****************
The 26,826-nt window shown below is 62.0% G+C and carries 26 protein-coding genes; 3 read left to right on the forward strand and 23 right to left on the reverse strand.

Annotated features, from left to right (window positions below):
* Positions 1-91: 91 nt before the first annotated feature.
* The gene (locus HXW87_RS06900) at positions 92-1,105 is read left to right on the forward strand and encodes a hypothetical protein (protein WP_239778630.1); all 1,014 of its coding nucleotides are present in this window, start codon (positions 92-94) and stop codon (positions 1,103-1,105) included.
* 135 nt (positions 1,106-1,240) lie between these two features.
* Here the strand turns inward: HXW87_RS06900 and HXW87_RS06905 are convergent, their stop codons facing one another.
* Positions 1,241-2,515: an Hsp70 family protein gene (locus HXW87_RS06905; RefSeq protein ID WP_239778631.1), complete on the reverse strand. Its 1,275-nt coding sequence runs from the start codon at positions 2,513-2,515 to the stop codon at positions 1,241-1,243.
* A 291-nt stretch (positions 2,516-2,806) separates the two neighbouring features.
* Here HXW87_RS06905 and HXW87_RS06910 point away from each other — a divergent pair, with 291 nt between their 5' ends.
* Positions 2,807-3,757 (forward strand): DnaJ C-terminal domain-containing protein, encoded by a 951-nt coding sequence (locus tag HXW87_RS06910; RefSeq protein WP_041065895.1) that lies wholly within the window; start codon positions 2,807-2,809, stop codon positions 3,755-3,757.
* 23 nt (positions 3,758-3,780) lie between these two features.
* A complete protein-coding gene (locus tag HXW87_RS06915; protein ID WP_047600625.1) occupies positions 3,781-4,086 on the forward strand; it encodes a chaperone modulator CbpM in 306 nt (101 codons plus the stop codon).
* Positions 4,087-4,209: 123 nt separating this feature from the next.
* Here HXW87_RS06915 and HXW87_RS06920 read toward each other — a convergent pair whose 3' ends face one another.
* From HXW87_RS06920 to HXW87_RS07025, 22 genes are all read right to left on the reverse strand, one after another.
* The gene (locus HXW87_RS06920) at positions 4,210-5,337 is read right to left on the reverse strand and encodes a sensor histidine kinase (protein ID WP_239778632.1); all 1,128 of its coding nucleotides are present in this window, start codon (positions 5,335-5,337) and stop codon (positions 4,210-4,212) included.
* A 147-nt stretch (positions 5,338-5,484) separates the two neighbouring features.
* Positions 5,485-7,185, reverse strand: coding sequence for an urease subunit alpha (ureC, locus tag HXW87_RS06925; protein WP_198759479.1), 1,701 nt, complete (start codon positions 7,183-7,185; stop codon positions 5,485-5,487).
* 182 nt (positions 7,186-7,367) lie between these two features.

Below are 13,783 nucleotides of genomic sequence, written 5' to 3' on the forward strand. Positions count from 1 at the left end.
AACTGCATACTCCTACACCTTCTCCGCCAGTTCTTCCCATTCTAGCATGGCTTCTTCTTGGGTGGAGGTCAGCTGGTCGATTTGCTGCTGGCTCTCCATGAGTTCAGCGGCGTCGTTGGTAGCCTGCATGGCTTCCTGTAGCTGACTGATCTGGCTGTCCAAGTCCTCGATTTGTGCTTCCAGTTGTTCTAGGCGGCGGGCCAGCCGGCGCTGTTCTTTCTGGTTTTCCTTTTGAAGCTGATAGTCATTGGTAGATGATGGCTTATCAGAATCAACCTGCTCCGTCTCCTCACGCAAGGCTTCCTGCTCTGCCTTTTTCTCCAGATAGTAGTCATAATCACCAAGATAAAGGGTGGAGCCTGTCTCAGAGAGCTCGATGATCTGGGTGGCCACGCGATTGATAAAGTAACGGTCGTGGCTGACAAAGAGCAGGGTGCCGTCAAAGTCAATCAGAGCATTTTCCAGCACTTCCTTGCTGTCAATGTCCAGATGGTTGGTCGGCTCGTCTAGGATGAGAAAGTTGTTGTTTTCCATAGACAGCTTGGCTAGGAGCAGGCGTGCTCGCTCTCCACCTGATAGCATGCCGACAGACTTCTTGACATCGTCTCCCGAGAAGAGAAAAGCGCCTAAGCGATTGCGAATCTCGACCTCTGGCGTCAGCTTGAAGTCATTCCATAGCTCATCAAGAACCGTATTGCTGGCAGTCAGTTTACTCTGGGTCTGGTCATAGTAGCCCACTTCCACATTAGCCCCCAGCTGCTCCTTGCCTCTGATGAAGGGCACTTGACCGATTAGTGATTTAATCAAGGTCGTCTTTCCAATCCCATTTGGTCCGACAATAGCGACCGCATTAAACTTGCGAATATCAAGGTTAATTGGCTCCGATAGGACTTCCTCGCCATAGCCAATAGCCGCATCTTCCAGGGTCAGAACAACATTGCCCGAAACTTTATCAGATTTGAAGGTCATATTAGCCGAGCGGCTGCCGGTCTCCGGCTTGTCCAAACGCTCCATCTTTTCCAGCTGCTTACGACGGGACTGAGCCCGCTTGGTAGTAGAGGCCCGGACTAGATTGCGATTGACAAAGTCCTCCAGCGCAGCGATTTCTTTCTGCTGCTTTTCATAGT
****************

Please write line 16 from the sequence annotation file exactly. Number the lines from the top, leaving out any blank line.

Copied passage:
* The gene (locus HXW87_RS06920) at positions 4,210-5,337 is read right to left on the reverse strand and encodes a sensor histidine kinase (protein ID WP_239778632.1); all 1,128 of its coding nucleotides are present in this window, start codon (positions 5,335-5,337) and stop codon (positions 4,210-4,212) included.